Arts & Leisure

Different World War I in “Black Chamber”

AMERICAN soldiers in action in the Champagne-Marne offensive in 1918 (Wikipedia/Don Troiani).

By Jim Tortolano

We all go through what-ifs in our lives. What if I’d pursued a different career? What about “the one who got away”? What if I’d paid more attention in school?

There are now a fistful of authors who earn their pay by trying to tease out the details of what’s called “alternate history.” What if the South had won the Civil War? What if Hitler was a better painter? What if John Kennedy had not been assassinated?

One of the very best in this genre is S.M. Stirling.  He’s an excellent writer who focuses equally well on the human character and technical details. He also tends to emphasize strong female characters, which is sometimes unusual in this category.

His latest work is “Black Chamber,” the first in a series of novels about an alternate world in which Teddy Roosevelt is elected to a third term and leads America into a very different World War I.

The principal protagonist is Luz O’Malley Arostegui, a spy for the titular Black Chamber, a secret American agency corresponding roughly to today’s CIA. In this reality, it’s 1916 and America has not yet entered “the Great War” but the Germans are determined to get in the first punch against the U.S.

Luz is one of Stirling’s strong women.  She’s brave, smart, physically capable and beautiful. All of those talents aid her in posing as a Mexican operative anxious to oust the hated Yankees who have conquered her nation and created a “protectorate.”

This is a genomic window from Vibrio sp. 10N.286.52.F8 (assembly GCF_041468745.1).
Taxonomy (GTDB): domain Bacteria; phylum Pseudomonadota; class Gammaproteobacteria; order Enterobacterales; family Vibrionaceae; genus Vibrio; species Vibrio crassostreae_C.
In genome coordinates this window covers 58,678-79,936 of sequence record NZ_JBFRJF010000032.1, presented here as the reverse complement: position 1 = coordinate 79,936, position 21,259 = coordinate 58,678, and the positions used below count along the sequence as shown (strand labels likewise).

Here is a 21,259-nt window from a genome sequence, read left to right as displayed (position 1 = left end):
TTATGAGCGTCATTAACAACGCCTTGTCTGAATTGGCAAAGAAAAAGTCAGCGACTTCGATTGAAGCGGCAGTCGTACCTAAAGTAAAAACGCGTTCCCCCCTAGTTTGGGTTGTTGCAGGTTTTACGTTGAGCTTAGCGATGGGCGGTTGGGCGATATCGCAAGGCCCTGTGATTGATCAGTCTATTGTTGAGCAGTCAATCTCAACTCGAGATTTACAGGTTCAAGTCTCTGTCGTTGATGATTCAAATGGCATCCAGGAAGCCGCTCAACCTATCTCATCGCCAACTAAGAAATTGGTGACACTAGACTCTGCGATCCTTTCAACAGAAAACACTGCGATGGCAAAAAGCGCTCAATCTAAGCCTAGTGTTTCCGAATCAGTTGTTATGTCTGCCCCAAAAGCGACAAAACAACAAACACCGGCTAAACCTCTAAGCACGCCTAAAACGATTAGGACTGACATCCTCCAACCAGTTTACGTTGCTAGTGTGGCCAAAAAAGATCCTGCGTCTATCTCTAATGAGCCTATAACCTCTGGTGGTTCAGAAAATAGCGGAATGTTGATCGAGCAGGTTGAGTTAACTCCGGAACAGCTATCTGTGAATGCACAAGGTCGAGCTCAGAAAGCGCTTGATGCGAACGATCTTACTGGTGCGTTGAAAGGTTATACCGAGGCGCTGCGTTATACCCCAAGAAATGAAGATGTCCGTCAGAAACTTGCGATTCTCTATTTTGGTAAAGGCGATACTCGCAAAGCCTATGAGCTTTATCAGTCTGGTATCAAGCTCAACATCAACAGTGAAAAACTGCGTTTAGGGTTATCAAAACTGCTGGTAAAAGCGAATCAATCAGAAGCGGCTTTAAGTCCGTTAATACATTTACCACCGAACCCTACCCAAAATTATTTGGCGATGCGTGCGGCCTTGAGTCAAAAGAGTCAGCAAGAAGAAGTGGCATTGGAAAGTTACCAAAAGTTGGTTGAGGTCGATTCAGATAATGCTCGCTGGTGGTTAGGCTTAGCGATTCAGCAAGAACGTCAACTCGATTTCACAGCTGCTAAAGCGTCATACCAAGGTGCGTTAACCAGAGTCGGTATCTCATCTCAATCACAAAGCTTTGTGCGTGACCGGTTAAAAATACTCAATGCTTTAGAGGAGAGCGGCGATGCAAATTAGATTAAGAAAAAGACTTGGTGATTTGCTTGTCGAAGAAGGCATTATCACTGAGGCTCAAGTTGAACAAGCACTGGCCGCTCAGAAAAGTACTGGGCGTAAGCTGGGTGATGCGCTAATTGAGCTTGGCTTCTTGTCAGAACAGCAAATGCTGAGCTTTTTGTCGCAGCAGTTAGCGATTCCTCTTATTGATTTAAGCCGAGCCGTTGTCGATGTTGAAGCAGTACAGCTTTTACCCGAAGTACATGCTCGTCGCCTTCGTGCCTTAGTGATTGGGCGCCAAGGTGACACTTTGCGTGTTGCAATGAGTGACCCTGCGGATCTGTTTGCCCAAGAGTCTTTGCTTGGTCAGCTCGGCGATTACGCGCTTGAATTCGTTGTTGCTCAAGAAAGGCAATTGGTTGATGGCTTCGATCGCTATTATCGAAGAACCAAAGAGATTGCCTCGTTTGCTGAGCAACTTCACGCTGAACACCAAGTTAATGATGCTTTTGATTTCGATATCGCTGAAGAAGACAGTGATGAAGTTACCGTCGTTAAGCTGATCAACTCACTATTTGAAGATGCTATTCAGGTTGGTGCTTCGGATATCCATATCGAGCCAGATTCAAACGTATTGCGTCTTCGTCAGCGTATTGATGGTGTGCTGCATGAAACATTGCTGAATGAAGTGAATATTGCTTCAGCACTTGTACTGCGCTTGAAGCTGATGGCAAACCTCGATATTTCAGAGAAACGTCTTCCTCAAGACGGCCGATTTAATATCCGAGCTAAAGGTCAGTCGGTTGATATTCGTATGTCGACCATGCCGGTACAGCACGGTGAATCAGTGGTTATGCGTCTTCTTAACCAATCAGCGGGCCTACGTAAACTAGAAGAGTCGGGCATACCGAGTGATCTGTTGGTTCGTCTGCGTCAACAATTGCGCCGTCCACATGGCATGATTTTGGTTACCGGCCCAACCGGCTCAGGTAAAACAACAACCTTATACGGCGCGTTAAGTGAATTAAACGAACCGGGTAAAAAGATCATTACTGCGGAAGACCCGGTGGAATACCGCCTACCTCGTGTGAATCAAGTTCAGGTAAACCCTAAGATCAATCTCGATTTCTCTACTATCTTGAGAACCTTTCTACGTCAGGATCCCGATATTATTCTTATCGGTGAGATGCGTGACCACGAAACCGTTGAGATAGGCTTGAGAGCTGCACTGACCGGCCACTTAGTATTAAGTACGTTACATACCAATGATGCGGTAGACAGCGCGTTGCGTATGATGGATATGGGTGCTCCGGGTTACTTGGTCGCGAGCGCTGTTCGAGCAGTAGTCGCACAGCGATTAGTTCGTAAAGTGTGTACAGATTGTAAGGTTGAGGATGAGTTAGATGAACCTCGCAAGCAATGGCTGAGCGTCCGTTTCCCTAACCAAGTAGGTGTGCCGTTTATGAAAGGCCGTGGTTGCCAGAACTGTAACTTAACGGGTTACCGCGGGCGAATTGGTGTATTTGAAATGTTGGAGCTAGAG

She is also bisexual; Stirling’s women often show an affinity for alternate lifestyles, such as the lesbian Coast Guard officer Marian Alston in the series begun by “Island in the Sea of Time.”

In addition to insightful and sympathetic character development, Stirling does a – pardon the pun – “sterling” job of getting the technical details right, from the internal workings of a submarine to the geography of rural Germany.

Sometimes, however, that works against the flow of the novel. You find yourself flipping pages to skim the sidetrips to get back to the narrative. It reminds a bit of Herman Melville’s adoring chapters on whale physiology in “Moby-Dick.”

Another small leak in “Black Chamber” involves the point of departure: the pivot upon which history takes a different course.  In this instance, President William Howard Taft dies in office. But just how that leads to T.R. becoming a fabulously powerful president despite the efforts of conservatives in his own party, and the Democrats (Woodrow Wilson barely gets a mention).

Also, how and why the U.S. conquers and hangs on to Mexico is never explained, except to suggest that the Americans do a much better job of running that nation than the Mexicans can. Stirling’s characters and plotting are superb; his world-building in this instance is a bit sketchy.

However, this is nevertheless a very good alt history novel with much to recommend it. I will look forward to the rest of the series to get a broader look at this brave new world.

“Black Chamber” is available in paperback and e-book (Kindle, etc.).

 

 

 

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